We are here to participate in Bold Alligator 2014.
We operated in the exercise to protect the amphibious task force in both Air Defense and an ASW role.
We were under the command of the Dutch command ship and worked with USN destroyers for both Air Defense and ASW operations.”
Question: The ship is very flexible. When I was Denmark, there was discussion of fitting the ship with SM-2 missiles but the point really is that the ship is able to evolve with mission sets required for the strategic environment?
Commander Holbaek: That is true.
The CEC system is very flexible for you can shift roles and the network can support different uses.
You can plug into the network with the consoles and use them for the desired role.
The missile containers are also quite flexible. For example, the MK-41 system is inherently a flexible launch system.
The flight deck can hold a medium sized helo, up to 20 tons. The largest would be the UK Merlin helicopter. We are switching from the old Lynx to the Sea Hawk. The Danish Air Force is buying nine of them.
This was one of the benefits from the exercise as well was to work with the USN with regard to the Sea Hawk. We have not bought the ASW capability with the helo but the other capabilities will come with the new helo.
Question: What is your background and its relevance to this ship?
Commander Holbaek: I have significant experience in the Baltic sea and as a Navy we have a lot of experience in littoral operations.
It is not just about the technology, but the tactics, training and operational experience to really understand how to operate effectively in close in waters, and this frigate will be an important capability to do so.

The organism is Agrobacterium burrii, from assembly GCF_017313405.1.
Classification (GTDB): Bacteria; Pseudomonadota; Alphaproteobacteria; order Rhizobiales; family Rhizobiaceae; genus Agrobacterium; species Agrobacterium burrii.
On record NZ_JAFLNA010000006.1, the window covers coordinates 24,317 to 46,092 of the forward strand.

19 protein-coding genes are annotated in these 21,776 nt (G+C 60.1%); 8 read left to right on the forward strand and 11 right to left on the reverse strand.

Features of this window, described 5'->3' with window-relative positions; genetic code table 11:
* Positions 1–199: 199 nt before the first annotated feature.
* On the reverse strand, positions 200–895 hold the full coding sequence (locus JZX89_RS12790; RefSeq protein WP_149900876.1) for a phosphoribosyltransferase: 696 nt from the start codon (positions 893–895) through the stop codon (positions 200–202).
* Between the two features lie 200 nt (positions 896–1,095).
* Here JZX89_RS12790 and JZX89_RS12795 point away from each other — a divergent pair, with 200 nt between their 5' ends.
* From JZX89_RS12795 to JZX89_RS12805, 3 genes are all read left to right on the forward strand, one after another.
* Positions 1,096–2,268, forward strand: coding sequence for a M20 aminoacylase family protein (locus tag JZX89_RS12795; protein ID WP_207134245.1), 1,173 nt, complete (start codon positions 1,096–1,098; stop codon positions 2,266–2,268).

Question: What role do you see this ship playing in Baltic defense?
Commander Holbaek: It is a natural with the anti-air and anti-submarine capability.
We have the capability to use our radars for missile defense and can tap into the SM-class of missiles as well.
And we are designed to work well with our Flex ships which have good capability to work with the frigates as an integrated package as well.
Question: What was your experience at Bold Alligator, which is an exercise, trying to sort out new ways to innovate in littoral operations?
Commander Holbaek: We are used to operating in shallow waters.
Danes are very used to operate in confined or closer in waters.
We can be a considered a very good partner in doing amphibious operations of the sort being tested in Bold Alligator.
Operating with asymmetric threat like small boats is an area in which we work regularly. If you are dealing with an asymmetric threat in confined waters, you need to know what you are doing.
It takes a lot of training and having the right tactics.
A main issue remains working connectivity among the allied forces.
Even with the NATO procedures, we need to work harder on getting common C2 procedures and technologies.
Otherwise one is reduced to the mission your ship will do rather than how you contribute to the overall operation in an integrated manner.
We need to re-shape the planning function as well.
Rather than using new technologies to make planning more detailed and complicated, we need to enhance the flexibility of key assets to execute an overall plan, rather than providing detailed tasking’s to each platform.
For our look at the evolving Danish defense challenge see the following:
For additional Bold Alligator 2014 stories see the following:
For a look at LCS versus frigates, including the Danish frigate see the following: